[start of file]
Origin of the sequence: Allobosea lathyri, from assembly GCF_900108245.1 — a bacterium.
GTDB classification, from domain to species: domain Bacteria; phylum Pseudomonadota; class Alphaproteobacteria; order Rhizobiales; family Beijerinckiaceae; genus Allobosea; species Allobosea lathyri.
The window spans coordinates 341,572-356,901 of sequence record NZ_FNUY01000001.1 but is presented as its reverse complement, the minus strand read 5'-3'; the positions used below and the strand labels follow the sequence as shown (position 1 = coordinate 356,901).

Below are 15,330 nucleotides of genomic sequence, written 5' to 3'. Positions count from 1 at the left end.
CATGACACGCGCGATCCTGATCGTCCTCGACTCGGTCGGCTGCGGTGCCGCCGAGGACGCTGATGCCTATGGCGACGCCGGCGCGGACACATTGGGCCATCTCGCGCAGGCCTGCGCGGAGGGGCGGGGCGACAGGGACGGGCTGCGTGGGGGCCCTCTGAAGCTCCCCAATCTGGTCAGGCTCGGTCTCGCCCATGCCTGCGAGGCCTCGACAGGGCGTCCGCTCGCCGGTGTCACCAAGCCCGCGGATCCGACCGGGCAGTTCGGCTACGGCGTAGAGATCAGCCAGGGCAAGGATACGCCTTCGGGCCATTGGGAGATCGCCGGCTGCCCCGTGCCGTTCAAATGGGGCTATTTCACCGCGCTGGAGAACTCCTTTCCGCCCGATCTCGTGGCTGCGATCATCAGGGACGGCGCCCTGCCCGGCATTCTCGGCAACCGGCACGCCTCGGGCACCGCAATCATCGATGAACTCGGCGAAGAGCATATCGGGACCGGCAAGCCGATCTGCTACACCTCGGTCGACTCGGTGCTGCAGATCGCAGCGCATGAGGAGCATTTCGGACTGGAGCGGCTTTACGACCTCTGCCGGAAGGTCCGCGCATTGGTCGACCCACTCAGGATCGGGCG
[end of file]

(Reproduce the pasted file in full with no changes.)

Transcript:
Origin of the sequence: Allobosea lathyri, from assembly GCF_900108245.1 — a bacterium.
GTDB classification, from domain to species: domain Bacteria; phylum Pseudomonadota; class Alphaproteobacteria; order Rhizobiales; family Beijerinckiaceae; genus Allobosea; species Allobosea lathyri.
The window spans coordinates 341,572-356,901 of sequence record NZ_FNUY01000001.1 but is presented as its reverse complement, the minus strand read 5'-3'; the positions used below and the strand labels follow the sequence as shown (position 1 = coordinate 356,901).

Below are 15,330 nucleotides of genomic sequence, written 5' to 3'. Positions count from 1 at the left end.
CATGACACGCGCGATCCTGATCGTCCTCGACTCGGTCGGCTGCGGTGCCGCCGAGGACGCTGATGCCTATGGCGACGCCGGCGCGGACACATTGGGCCATCTCGCGCAGGCCTGCGCGGAGGGGCGGGGCGACAGGGACGGGCTGCGTGGGGGCCCTCTGAAGCTCCCCAATCTGGTCAGGCTCGGTCTCGCCCATGCCTGCGAGGCCTCGACAGGGCGTCCGCTCGCCGGTGTCACCAAGCCCGCGGATCCGACCGGGCAGTTCGGCTACGGCGTAGAGATCAGCCAGGGCAAGGATACGCCTTCGGGCCATTGGGAGATCGCCGGCTGCCCCGTGCCGTTCAAATGGGGCTATTTCACCGCGCTGGAGAACTCCTTTCCGCCCGATCTCGTGGCTGCGATCATCAGGGACGGCGCCCTGCCCGGCATTCTCGGCAACCGGCACGCCTCGGGCACCGCAATCATCGATGAACTCGGCGAAGAGCATATCGGGACCGGCAAGCCGATCTGCTACACCTCGGTCGACTCGGTGCTGCAGATCGCAGCGCATGAGGAGCATTTCGGACTGGAGCGGCTTTACGACCTCTGCCGGAAGGTCCGCGCATTGGTCGACCCACTCAGGATCGGGCG